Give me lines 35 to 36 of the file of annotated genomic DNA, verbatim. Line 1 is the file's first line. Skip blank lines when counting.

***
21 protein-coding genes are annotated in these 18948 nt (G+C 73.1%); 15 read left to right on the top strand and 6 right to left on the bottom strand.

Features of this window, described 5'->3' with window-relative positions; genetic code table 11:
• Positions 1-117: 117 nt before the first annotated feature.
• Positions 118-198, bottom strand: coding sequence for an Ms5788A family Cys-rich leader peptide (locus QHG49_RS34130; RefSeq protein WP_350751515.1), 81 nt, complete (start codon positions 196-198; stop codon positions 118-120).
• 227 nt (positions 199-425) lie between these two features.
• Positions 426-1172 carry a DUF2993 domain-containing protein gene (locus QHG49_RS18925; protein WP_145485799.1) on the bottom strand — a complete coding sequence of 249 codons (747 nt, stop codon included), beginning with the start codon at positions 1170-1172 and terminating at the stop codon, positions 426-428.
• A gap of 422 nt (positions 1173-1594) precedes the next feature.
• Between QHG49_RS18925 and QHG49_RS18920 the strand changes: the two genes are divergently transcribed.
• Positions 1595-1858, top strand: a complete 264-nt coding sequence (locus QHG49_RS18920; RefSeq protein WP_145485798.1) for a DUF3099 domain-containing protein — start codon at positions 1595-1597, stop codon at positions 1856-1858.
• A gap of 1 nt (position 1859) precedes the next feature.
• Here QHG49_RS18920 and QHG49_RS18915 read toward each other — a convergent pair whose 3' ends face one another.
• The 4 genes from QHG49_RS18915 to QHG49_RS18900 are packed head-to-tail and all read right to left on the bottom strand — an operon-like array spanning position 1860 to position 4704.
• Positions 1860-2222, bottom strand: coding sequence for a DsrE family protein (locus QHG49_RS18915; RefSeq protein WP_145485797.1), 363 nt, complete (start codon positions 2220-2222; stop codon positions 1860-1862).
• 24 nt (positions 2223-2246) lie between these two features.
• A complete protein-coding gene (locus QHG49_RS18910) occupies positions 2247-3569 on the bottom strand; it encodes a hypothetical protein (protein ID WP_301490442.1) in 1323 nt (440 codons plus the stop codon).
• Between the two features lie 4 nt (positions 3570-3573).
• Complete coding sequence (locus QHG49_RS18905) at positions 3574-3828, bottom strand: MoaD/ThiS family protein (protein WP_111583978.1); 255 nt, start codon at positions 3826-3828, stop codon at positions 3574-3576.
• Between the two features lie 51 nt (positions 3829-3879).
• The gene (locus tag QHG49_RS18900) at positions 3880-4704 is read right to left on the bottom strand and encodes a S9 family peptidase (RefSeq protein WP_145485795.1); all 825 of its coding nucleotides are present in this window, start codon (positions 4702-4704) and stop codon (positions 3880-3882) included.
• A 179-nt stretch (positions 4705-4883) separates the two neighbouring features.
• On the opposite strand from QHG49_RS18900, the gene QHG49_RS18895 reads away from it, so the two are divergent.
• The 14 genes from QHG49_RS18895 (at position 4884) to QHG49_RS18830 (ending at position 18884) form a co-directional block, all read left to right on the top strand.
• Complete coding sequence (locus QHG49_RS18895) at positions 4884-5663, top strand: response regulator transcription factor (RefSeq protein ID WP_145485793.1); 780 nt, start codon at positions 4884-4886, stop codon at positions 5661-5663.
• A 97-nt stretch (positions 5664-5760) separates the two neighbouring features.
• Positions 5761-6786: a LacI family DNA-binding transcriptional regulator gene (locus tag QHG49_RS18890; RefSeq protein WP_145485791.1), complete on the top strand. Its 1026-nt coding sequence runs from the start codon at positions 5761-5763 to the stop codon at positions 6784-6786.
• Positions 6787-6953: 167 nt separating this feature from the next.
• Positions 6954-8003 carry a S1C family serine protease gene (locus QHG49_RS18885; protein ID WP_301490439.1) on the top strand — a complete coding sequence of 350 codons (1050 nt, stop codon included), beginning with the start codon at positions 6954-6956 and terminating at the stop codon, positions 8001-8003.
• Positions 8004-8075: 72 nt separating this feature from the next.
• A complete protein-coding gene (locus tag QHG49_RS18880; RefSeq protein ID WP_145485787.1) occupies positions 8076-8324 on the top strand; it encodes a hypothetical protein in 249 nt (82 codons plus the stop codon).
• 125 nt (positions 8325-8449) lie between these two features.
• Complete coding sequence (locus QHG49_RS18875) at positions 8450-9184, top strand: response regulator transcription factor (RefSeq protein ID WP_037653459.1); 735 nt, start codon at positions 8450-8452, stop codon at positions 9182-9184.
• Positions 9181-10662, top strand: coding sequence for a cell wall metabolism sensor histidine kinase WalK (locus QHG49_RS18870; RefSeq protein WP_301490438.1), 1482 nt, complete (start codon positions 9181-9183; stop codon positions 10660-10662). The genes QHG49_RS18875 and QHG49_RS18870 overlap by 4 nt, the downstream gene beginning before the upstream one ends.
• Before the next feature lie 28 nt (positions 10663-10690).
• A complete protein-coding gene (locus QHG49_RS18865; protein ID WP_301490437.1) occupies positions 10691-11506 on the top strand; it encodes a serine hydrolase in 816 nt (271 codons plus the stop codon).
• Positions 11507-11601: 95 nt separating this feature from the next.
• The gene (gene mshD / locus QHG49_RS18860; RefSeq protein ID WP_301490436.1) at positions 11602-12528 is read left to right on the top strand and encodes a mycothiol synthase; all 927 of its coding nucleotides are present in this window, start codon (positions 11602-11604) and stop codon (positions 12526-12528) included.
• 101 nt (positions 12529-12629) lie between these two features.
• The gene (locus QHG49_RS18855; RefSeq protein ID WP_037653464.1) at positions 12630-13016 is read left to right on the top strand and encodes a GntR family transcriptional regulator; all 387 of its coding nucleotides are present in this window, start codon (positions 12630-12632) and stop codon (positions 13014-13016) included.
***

• Positions 11507-11601: 95 nt separating this feature from the next.
• The gene (gene mshD / locus QHG49_RS18860; RefSeq protein ID WP_301490436.1) at positions 11602-12528 is read left to right on the top strand and encodes a mycothiol synthase; all 927 of its coding nucleotides are present in this window, start codon (positions 11602-11604) and stop codon (positions 12526-12528) included.